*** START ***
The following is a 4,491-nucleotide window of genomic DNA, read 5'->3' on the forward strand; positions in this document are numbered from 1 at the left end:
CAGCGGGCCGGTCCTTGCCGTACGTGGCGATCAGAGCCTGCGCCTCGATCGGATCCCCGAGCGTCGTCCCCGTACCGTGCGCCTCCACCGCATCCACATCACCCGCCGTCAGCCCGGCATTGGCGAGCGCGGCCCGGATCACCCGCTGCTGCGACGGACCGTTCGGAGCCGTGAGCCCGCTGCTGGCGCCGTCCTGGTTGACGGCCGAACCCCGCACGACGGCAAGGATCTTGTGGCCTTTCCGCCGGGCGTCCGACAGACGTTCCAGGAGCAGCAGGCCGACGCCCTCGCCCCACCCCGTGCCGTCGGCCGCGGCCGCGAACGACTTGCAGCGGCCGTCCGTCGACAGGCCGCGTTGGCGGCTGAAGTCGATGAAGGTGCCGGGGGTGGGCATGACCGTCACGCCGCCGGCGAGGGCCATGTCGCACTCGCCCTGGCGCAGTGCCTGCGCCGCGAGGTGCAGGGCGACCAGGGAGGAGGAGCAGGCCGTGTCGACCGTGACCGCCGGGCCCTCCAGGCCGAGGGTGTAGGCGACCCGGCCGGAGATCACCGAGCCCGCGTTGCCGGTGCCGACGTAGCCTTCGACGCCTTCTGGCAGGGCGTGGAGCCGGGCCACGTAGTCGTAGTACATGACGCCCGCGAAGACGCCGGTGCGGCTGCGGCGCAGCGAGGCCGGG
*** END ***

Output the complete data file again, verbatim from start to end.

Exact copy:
The following is a 4,491-nucleotide window of genomic DNA, read 5'->3' on the forward strand; positions in this document are numbered from 1 at the left end:
CAGCGGGCCGGTCCTTGCCGTACGTGGCGATCAGAGCCTGCGCCTCGATCGGATCCCCGAGCGTCGTCCCCGTACCGTGCGCCTCCACCGCATCCACATCACCCGCCGTCAGCCCGGCATTGGCGAGCGCGGCCCGGATCACCCGCTGCTGCGACGGACCGTTCGGAGCCGTGAGCCCGCTGCTGGCGCCGTCCTGGTTGACGGCCGAACCCCGCACGACGGCAAGGATCTTGTGGCCTTTCCGCCGGGCGTCCGACAGACGTTCCAGGAGCAGCAGGCCGACGCCCTCGCCCCACCCCGTGCCGTCGGCCGCGGCCGCGAACGACTTGCAGCGGCCGTCCGTCGACAGGCCGCGTTGGCGGCTGAAGTCGATGAAGGTGCCGGGGGTGGGCATGACCGTCACGCCGCCGGCGAGGGCCATGTCGCACTCGCCCTGGCGCAGTGCCTGCGCCGCGAGGTGCAGGGCGACCAGGGAGGAGGAGCAGGCCGTGTCGACCGTGACCGCCGGGCCCTCCAGGCCGAGGGTGTAGGCGACCCGGCCGGAGATCACCGAGCCCGCGTTGCCGGTGCCGACGTAGCCTTCGACGCCTTCTGGCAGGGCGTGGAGCCGGGCCACGTAGTCGTAGTACATGACGCCCGCGAAGACGCCGGTGCGGCTGCGGCGCAGCGAGGCCGGG